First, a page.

A mural on a downtown building will be resized and repainted. (Los Angeles Times )
A 100-year-old downtown building with a mural by artist Johanna Poethig on one side is about to get a face-lift. But the 19-year-old mural ultimately will return to a different wall of the same building.
Los Angeles city officials gathered Friday to announce the digital preservation of the mural, which in two years time will be resized and repainted on the onetime department store on Broadway near 4th Street.
The nonprofit Social and Public Art Resource Center, a mural preservation organization, will use new technology to preserve Poethig's "Calle de la Eternidad" mural, which was painted on the building's facade in 1993. SPARC worked up the plan with the building's owner, David L. Gray, and Los Angeles City Councilmember José Huizar.
Gray, a Los Angeles developer and architect, recently purchased the mostly empty building, and over the next two years will convert the structure into offices atop ground-floor retail spaces.
Work to tear down the facade, added in the 1950s when the building was Graysons department store, begins Monday night and will reveal the building's original windows, which date back to 1911. The mural will be repainted on the south wall of the building.
"[Gray] isn't required by law to maintain this mural and the fact the he's helping us … so folks around here are really happy," said Rick Coca, communications director of Huizar's office. He said Gray will foot the bill for the digital preservation.
SPARC plans to raise some of the cost by auctioning off pieces of the cement mural.
The mural, measuring 42-feet-wide and 72-feet-tall, has been scanned and photographed using 120 digital frames by SPARC. The plan is for the images to be stitched together so Poethig can take brush to screen and digitally re-create the painting. A fabric canvas, 20% smaller than the original acrylic-on-concrete mural, will adorn the building once it's renovated.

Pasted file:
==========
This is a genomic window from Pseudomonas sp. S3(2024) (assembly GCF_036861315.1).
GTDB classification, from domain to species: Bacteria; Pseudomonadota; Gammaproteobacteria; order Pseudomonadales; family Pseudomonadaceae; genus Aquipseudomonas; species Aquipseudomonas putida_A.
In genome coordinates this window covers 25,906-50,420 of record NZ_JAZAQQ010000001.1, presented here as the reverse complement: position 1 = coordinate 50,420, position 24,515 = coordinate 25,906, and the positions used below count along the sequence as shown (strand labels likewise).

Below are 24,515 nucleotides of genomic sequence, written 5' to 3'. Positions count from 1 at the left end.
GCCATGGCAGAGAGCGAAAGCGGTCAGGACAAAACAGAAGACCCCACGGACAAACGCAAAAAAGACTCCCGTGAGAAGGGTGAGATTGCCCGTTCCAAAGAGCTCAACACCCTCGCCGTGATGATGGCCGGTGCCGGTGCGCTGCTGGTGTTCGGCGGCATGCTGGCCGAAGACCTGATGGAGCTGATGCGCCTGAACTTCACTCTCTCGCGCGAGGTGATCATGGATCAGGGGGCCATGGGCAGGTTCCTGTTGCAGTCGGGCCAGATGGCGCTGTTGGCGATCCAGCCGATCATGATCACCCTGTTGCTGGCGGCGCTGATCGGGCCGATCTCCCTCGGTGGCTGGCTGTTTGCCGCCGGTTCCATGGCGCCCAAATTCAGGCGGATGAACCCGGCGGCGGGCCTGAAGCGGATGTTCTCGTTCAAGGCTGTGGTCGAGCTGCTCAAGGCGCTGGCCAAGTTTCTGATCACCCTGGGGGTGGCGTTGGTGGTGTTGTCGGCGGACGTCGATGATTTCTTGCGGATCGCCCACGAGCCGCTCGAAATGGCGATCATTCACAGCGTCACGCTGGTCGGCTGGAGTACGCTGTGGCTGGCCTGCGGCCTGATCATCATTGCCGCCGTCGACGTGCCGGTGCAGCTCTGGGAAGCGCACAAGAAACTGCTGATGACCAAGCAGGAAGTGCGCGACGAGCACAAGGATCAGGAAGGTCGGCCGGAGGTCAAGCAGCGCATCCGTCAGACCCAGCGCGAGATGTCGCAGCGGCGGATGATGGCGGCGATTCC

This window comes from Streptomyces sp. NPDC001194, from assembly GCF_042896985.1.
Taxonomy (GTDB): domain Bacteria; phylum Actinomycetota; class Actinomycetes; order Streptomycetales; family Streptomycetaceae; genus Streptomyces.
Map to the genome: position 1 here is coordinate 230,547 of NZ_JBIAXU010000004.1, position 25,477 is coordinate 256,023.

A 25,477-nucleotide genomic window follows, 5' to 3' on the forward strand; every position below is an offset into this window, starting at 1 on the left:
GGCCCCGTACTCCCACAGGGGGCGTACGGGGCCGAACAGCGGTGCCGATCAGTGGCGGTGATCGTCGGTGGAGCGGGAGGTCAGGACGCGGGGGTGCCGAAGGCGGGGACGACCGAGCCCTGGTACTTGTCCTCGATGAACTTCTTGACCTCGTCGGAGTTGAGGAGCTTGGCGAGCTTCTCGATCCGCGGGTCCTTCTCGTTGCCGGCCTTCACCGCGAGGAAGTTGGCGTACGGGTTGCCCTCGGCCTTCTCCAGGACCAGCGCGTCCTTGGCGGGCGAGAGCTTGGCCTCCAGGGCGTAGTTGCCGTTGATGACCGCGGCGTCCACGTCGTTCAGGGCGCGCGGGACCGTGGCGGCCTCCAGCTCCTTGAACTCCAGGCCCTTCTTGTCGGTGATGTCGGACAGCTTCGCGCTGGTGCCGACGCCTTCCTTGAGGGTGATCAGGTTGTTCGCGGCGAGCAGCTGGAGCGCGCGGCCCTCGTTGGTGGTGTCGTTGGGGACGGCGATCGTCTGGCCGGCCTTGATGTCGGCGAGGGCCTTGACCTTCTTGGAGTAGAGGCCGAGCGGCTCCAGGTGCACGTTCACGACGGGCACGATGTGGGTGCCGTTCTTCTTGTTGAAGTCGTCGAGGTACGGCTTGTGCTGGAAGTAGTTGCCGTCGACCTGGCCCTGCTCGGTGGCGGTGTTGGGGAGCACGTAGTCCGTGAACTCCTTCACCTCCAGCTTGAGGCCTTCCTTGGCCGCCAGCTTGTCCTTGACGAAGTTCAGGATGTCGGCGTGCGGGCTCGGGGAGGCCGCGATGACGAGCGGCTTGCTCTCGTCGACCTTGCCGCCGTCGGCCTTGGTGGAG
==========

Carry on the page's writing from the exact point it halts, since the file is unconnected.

"SPARC has really pioneered techniques in digital reproductions of murals … and this is the first chance we're getting to use this technology to save a mural in Los Angeles," Poethig said.
She added that while her initial response to the mural coming down was "terrible," she's pleased the site-specific piece will stay (almost) in the same place.
"It's really tied to this street and the history of the building, but also the history of the people who live around the building," she said.
The mural, which shows a pair of hands outstretched toward the sky paired with Aztec imagery, symbolizes dislocation and adaptation of the Los Angeles Latino community.
The prayerful piece, initially commissioned by SPARC, references Broadway when it was known as Calle de la Eternidad (Eternity Street) and used as a funeral procession route to Calvary Cemetery at the end of what is now North Broadway.
The preservation is part of the larger Bringing Back Broadway initiative, a revitalization push spearheaded by Huizar to restore downtown as an entertainment and retail hub of Los Angeles. Other in-progress downtown additions include the Ace Hotel and Two Boots Pizza setting up shops, as well as the removal of the 50-year-old facade and renovation of Clifton's Brookdale Cafeteria that started earlier this year.